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Spinoza's Theologico-Political Treatise is simultaneously a work of philosophy and a piece of practical politics. It defends religious pluralism, a republican form of political organisation, and the freedom to philosophise, with a determination that is extremely rare in seventeenth-century thought. But it is also a fierce and polemical intervention in ...
Spinoza on Philosophy, Religion, and Politics: The Theologico-Political Treatise
Spinoza's Theologico-Political Treatise is simultaneously a work of philosophy and a piece of practical politics. It defends religious pluralism, a republican form of political organisation, and the freedom to philosophise, with a determination that is extremely rare in seventeenth-century thought. But it is also a fierce and polemical intervention in a series of Dutch disputes over issues about which Spinoza and his opponents cared very deeply. Susan James makes the arguments of the Treatise accessible, and their motivations plain, by setting them in their historical and philosophical context. She identifies the interlocking theological, hermeneutic, historical, philosophical, and political positions to which Spinoza was responding, shows who he aimed to discredit, and reveals what he intended to achieve. The immediate goal of the Treatise is, she establishes, a local one. Spinoza is trying to persuade his fellow citizens that it is vital to uphold and foster conditions in which they can cultivate their capacity to live rationally, free from the political manifestations and corrosive psychological effects of superstitious fear. At the same time, however, his radical argument is designed for a broader audience. Appealing to the universal philosophical principles that he develops in greater detail in his Ethics, and drawing on the resources of imagination to make them forceful and compelling, Spinoza speaks to the inhabitants of all societies, including our own. Only in certain political circumstances is it possible to philosophise, and learn to live wisely and well.
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36.750000 USD

Spinoza on Philosophy, Religion, and Politics: The Theologico-Political Treatise

by Susan James
Paperback / softback
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Shaping the Normative Landscape is an investigation of the value of obligations and of rights, of forgiveness, of consent and refusal, of promise and request. David Owens shows that these are all instruments by which we exercise control over our normative environment. Philosophers from Hume to Scanlon have supposed that ...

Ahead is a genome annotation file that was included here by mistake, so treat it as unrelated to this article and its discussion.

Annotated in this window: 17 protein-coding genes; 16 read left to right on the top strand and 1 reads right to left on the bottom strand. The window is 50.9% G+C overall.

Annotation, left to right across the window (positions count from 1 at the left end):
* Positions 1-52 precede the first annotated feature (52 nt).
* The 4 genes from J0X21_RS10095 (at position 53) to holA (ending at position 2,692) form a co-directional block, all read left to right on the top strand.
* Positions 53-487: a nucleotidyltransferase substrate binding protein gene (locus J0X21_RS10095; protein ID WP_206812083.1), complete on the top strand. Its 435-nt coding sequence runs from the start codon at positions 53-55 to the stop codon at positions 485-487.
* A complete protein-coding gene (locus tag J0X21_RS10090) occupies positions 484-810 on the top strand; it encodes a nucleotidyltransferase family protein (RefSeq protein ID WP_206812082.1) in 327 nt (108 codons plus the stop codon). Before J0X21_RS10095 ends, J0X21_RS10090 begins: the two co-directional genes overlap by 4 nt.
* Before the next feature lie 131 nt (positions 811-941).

Shaping the Normative Landscape
Shaping the Normative Landscape is an investigation of the value of obligations and of rights, of forgiveness, of consent and refusal, of promise and request. David Owens shows that these are all instruments by which we exercise control over our normative environment. Philosophers from Hume to Scanlon have supposed that when we make promises and give our consent, our real interest is in controlling (or being able to anticipate) what people will actually do and that our interest in rights and obligations is a by-product of this more fundamental interest. In fact, we value for its own sake the ability to decide who is obliged to do what, to determine when blame is appropriate, to settle whether an act wrongs us. Owens explores how we control the rights and obligations of ourselves and of those around us. We do so by making friends and thereby creating the rights and obligations of friendship. We do so by making promises and so binding ourselves to perform. We do so by consenting to medical treatment and thereby giving the doctor the right to go ahead. The normative character of our world matters to us on its own account. To make sense of promise, consent, friendship and other related phenomena we must acknowledge that normative interests are amongst our fundamental interests. We must also rethink the psychology of agency and the nature of social convention.
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32.500000 USD

Shaping the Normative Landscape

by David Owens
Paperback
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What is a human right? How can we tell whether a proposed human right really is one? How do we establish the content of particular human rights, and how do we resolve conflicts between them? These are pressing questions for philosophers, political theorists, jurisprudents, international lawyers, and activists. James Griffin ...